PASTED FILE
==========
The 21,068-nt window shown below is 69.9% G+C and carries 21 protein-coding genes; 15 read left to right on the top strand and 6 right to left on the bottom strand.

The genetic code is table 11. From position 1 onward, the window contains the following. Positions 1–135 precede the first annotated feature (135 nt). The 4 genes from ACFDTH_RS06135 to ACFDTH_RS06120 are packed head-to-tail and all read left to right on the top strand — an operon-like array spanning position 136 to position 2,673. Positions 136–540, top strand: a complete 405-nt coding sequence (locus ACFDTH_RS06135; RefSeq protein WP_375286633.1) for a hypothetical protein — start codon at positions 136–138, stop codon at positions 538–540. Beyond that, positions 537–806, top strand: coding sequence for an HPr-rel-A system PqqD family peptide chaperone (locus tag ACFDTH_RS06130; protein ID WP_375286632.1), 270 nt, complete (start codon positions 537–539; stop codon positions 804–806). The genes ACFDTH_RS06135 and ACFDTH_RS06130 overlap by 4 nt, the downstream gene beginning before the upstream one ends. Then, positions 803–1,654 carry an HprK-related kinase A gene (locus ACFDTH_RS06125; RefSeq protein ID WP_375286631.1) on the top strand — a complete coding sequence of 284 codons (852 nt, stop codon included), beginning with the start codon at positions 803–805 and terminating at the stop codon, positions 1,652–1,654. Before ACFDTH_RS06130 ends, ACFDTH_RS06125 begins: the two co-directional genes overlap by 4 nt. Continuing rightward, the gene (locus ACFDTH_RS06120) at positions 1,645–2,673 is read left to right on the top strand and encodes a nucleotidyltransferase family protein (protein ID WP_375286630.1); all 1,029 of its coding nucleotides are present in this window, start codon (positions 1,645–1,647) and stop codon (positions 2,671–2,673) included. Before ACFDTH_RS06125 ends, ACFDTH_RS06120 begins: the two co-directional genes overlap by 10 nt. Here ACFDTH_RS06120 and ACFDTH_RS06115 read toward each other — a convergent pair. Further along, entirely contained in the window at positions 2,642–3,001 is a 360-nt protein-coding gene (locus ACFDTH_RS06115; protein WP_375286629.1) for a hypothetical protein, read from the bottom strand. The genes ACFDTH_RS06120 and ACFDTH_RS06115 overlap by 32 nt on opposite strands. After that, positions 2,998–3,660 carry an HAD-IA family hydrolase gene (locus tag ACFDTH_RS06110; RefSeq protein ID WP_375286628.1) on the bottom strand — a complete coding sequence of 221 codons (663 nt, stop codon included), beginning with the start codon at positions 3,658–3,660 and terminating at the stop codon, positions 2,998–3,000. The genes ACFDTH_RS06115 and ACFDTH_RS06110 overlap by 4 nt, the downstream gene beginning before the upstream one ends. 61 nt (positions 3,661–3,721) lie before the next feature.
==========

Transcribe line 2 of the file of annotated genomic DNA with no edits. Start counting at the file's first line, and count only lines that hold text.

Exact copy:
The genetic code is table 11. From position 1 onward, the window contains the following. Positions 1–135 precede the first annotated feature (135 nt). The 4 genes from ACFDTH_RS06135 to ACFDTH_RS06120 are packed head-to-tail and all read left to right on the top strand — an operon-like array spanning position 136 to position 2,673. Positions 136–540, top strand: a complete 405-nt coding sequence (locus ACFDTH_RS06135; RefSeq protein WP_375286633.1) for a hypothetical protein — start codon at positions 136–138, stop codon at positions 538–540. Beyond that, positions 537–806, top strand: coding sequence for an HPr-rel-A system PqqD family peptide chaperone (locus tag ACFDTH_RS06130; protein ID WP_375286632.1), 270 nt, complete (start codon positions 537–539; stop codon positions 804–806). The genes ACFDTH_RS06135 and ACFDTH_RS06130 overlap by 4 nt, the downstream gene beginning before the upstream one ends. Then, positions 803–1,654 carry an HprK-related kinase A gene (locus ACFDTH_RS06125; RefSeq protein ID WP_375286631.1) on the top strand — a complete coding sequence of 284 codons (852 nt, stop codon included), beginning with the start codon at positions 803–805 and terminating at the stop codon, positions 1,652–1,654. Before ACFDTH_RS06130 ends, ACFDTH_RS06125 begins: the two co-directional genes overlap by 4 nt. Continuing rightward, the gene (locus ACFDTH_RS06120) at positions 1,645–2,673 is read left to right on the top strand and encodes a nucleotidyltransferase family protein (protein ID WP_375286630.1); all 1,029 of its coding nucleotides are present in this window, start codon (positions 1,645–1,647) and stop codon (positions 2,671–2,673) included. Before ACFDTH_RS06125 ends, ACFDTH_RS06120 begins: the two co-directional genes overlap by 10 nt. Here ACFDTH_RS06120 and ACFDTH_RS06115 read toward each other — a convergent pair. Further along, entirely contained in the window at positions 2,642–3,001 is a 360-nt protein-coding gene (locus ACFDTH_RS06115; protein WP_375286629.1) for a hypothetical protein, read from the bottom strand. The genes ACFDTH_RS06120 and ACFDTH_RS06115 overlap by 32 nt on opposite strands. After that, positions 2,998–3,660 carry an HAD-IA family hydrolase gene (locus tag ACFDTH_RS06110; RefSeq protein ID WP_375286628.1) on the bottom strand — a complete coding sequence of 221 codons (663 nt, stop codon included), beginning with the start codon at positions 3,658–3,660 and terminating at the stop codon, positions 2,998–3,000. The genes ACFDTH_RS06115 and ACFDTH_RS06110 overlap by 4 nt, the downstream gene beginning before the upstream one ends. 61 nt (positions 3,661–3,721) lie before the next feature.